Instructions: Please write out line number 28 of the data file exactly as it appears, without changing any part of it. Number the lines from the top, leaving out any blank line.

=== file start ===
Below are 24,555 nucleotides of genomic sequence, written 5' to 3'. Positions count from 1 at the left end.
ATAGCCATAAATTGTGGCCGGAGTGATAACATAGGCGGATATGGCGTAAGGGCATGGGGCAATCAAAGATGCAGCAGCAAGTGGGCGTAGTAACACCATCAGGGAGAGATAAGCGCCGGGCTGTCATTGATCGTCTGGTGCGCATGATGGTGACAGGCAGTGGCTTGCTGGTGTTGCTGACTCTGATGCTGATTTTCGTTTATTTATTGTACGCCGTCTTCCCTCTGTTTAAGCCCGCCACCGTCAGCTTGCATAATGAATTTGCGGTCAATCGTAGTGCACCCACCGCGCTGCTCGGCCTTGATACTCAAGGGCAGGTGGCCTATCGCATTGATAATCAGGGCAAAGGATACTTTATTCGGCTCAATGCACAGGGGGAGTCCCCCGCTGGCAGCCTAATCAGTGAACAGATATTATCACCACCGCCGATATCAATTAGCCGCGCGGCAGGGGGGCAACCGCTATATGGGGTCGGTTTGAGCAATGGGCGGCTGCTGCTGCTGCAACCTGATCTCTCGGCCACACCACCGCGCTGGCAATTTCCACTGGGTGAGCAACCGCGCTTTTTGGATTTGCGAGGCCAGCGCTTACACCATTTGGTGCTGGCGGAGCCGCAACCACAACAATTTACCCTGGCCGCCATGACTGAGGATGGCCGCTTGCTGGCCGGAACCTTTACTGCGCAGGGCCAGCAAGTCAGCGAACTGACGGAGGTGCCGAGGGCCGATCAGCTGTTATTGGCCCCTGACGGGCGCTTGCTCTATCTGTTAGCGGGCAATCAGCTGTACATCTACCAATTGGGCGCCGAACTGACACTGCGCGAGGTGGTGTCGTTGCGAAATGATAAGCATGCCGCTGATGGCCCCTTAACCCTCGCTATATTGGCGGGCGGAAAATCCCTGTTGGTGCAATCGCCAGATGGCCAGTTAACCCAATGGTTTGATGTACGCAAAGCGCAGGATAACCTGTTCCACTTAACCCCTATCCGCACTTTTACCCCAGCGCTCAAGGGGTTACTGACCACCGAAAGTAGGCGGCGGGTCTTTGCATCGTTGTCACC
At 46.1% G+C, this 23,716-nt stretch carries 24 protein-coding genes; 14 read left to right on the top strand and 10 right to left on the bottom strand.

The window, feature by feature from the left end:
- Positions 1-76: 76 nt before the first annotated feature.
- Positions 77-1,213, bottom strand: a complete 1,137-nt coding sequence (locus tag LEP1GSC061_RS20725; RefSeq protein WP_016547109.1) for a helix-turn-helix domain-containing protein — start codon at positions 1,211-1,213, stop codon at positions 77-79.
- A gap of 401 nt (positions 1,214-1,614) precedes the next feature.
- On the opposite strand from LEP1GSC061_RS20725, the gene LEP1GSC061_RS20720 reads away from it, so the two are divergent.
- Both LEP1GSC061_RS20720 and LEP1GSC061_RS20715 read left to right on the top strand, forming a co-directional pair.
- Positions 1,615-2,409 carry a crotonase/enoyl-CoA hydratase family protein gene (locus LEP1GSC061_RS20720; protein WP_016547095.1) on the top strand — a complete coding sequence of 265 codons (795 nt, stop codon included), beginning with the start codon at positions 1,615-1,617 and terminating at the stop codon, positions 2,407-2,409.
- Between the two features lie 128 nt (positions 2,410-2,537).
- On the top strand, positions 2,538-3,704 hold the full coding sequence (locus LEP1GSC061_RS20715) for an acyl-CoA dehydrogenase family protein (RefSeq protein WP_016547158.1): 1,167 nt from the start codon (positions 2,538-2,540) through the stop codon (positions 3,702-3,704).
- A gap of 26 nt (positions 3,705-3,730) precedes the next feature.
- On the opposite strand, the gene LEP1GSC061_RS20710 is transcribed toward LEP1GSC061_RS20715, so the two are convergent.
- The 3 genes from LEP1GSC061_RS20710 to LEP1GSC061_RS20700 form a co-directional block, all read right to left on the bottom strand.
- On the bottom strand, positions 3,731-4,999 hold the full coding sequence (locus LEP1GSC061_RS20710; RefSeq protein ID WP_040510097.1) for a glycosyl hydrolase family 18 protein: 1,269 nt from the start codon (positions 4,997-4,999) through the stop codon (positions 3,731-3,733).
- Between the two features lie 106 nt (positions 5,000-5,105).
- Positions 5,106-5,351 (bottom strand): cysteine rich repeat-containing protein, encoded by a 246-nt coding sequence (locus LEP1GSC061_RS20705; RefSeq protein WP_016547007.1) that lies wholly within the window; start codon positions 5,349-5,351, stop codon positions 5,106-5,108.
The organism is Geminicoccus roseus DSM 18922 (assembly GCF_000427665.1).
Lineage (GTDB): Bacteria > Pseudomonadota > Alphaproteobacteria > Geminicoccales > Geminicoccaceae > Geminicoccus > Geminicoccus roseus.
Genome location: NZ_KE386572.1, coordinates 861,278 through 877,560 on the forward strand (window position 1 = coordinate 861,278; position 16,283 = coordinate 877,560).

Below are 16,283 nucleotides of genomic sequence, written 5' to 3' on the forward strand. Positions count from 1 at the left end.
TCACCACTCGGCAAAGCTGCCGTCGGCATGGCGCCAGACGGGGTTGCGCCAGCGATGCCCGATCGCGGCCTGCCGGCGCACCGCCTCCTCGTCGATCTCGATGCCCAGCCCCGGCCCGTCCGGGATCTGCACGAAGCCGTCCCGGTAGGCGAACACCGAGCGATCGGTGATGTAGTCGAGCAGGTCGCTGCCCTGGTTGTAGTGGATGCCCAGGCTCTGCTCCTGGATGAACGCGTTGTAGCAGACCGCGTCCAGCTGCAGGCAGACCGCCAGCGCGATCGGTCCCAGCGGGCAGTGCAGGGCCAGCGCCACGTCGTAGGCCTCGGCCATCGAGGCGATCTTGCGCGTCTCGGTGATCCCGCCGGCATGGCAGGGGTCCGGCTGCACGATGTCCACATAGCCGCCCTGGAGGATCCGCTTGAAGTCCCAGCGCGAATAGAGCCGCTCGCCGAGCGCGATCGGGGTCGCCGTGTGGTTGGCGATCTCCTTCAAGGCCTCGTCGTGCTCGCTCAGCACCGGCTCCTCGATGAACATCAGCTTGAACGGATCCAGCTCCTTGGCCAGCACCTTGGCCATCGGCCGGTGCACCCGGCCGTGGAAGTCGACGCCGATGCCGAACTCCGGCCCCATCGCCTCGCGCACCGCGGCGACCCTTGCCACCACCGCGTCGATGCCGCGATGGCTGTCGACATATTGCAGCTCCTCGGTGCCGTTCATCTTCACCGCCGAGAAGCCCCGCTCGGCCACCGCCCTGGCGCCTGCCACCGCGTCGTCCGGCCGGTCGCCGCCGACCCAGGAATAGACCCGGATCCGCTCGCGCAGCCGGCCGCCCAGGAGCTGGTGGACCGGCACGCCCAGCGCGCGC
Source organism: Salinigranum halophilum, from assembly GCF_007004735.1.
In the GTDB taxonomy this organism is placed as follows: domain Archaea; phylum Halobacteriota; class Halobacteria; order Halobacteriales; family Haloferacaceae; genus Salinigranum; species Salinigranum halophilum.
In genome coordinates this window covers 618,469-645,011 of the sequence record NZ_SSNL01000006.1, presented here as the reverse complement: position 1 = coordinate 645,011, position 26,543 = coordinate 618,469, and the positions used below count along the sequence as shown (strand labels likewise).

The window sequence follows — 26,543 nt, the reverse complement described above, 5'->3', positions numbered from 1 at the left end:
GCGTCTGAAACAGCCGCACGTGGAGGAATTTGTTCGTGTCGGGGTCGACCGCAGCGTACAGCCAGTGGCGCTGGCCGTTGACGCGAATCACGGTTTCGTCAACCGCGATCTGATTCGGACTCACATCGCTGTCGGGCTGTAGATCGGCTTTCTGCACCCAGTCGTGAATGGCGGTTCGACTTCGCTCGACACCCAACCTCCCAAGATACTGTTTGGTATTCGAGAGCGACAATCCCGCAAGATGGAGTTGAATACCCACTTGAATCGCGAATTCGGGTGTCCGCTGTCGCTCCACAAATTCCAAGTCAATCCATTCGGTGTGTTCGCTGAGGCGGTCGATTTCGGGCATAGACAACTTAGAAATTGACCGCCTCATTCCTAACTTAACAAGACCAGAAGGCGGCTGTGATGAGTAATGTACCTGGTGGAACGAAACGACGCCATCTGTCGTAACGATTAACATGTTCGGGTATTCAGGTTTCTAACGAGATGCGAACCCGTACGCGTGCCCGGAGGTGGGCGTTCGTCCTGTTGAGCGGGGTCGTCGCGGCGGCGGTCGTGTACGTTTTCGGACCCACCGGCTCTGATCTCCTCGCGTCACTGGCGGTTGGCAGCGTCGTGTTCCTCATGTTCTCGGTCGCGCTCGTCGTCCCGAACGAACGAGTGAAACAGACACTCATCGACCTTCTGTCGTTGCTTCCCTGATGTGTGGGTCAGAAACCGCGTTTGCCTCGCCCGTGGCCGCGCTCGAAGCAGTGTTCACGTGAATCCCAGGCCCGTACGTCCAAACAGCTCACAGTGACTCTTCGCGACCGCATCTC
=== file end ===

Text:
GCGTCTGAAACAGCCGCACGTGGAGGAATTTGTTCGTGTCGGGGTCGACCGCAGCGTACAGCCAGTGGCGCTGGCCGTTGACGCGAATCACGGTTTCGTCAACCGCGATCTGATTCGGACTCACATCGCTGTCGGGCTGTAGATCGGCTTTCTGCACCCAGTCGTGAATGGCGGTTCGACTTCGCTCGACACCCAACCTCCCAAGATACTGTTTGGTATTCGAGAGCGACAATCCCGCAAGATGGAGTTGAATACCCACTTGAATCGCGAATTCGGGTGTCCGCTGTCGCTCCACAAATTCCAAGTCAATCCATTCGGTGTGTTCGCTGAGGCGGTCGATTTCGGGCATAGACAACTTAGAAATTGACCGCCTCATTCCTAACTTAACAAGACCAGAAGGCGGCTGTGATGAGTAATGTACCTGGTGGAACGAAACGACGCCATCTGTCGTAACGATTAACATGTTCGGGTATTCAGGTTTCTAACGAGATGCGAACCCGTACGCGTGCCCGGAGGTGGGCGTTCGTCCTGTTGAGCGGGGTCGTCGCGGCGGCGGTCGTGTACGTTTTCGGACCCACCGGCTCTGATCTCCTCGCGTCACTGGCGGTTGGCAGCGTCGTGTTCCTCATGTTCTCGGTCGCGCTCGTCGTCCCGAACGAACGAGTGAAACAGACACTCATCGACCTTCTGTCGTTGCTTCCCTGATGTGTGGGTCAGAAACCGCGTTTGCCTCGCCCGTGGCCGCGCTCGAAGCAGTGTTCACGTGAATCCCAGGCCCGTACGTCCAAACAGCTCACAGTGACTCTTCGCGACCGCATCTC